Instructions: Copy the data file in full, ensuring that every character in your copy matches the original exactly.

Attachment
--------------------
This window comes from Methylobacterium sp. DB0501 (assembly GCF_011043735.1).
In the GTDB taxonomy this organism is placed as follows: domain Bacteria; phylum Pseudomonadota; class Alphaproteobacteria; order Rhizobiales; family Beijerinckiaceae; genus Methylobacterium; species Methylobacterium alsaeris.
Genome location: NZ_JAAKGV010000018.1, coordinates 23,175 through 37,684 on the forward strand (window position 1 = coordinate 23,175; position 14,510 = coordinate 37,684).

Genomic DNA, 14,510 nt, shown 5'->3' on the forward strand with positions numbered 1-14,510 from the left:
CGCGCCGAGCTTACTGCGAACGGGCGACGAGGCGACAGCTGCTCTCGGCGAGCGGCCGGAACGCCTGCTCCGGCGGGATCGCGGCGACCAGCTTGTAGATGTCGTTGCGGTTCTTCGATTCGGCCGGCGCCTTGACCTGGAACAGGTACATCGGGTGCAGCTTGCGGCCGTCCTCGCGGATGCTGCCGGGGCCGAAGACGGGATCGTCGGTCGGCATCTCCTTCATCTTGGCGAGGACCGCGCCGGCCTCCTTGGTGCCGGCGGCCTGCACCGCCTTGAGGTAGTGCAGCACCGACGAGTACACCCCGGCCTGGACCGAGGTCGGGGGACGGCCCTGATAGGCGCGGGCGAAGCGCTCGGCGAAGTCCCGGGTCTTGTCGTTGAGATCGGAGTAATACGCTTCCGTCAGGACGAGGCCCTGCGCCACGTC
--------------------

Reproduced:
This window comes from Methylobacterium sp. DB0501 (assembly GCF_011043735.1).
In the GTDB taxonomy this organism is placed as follows: domain Bacteria; phylum Pseudomonadota; class Alphaproteobacteria; order Rhizobiales; family Beijerinckiaceae; genus Methylobacterium; species Methylobacterium alsaeris.
Genome location: NZ_JAAKGV010000018.1, coordinates 23,175 through 37,684 on the forward strand (window position 1 = coordinate 23,175; position 14,510 = coordinate 37,684).

Genomic DNA, 14,510 nt, shown 5'->3' on the forward strand with positions numbered 1-14,510 from the left:
CGCGCCGAGCTTACTGCGAACGGGCGACGAGGCGACAGCTGCTCTCGGCGAGCGGCCGGAACGCCTGCTCCGGCGGGATCGCGGCGACCAGCTTGTAGATGTCGTTGCGGTTCTTCGATTCGGCCGGCGCCTTGACCTGGAACAGGTACATCGGGTGCAGCTTGCGGCCGTCCTCGCGGATGCTGCCGGGGCCGAAGACGGGATCGTCGGTCGGCATCTCCTTCATCTTGGCGAGGACCGCGCCGGCCTCCTTGGTGCCGGCGGCCTGCACCGCCTTGAGGTAGTGCAGCACCGACGAGTACACCCCGGCCTGGACCGAGGTCGGGGGACGGCCCTGATAGGCGCGGGCGAAGCGCTCGGCGAAGTCCCGGGTCTTGTCGTTGAGATCGGAGTAATACGCTTCCGTCAGGACGAGGCCCTGCGCCACGTC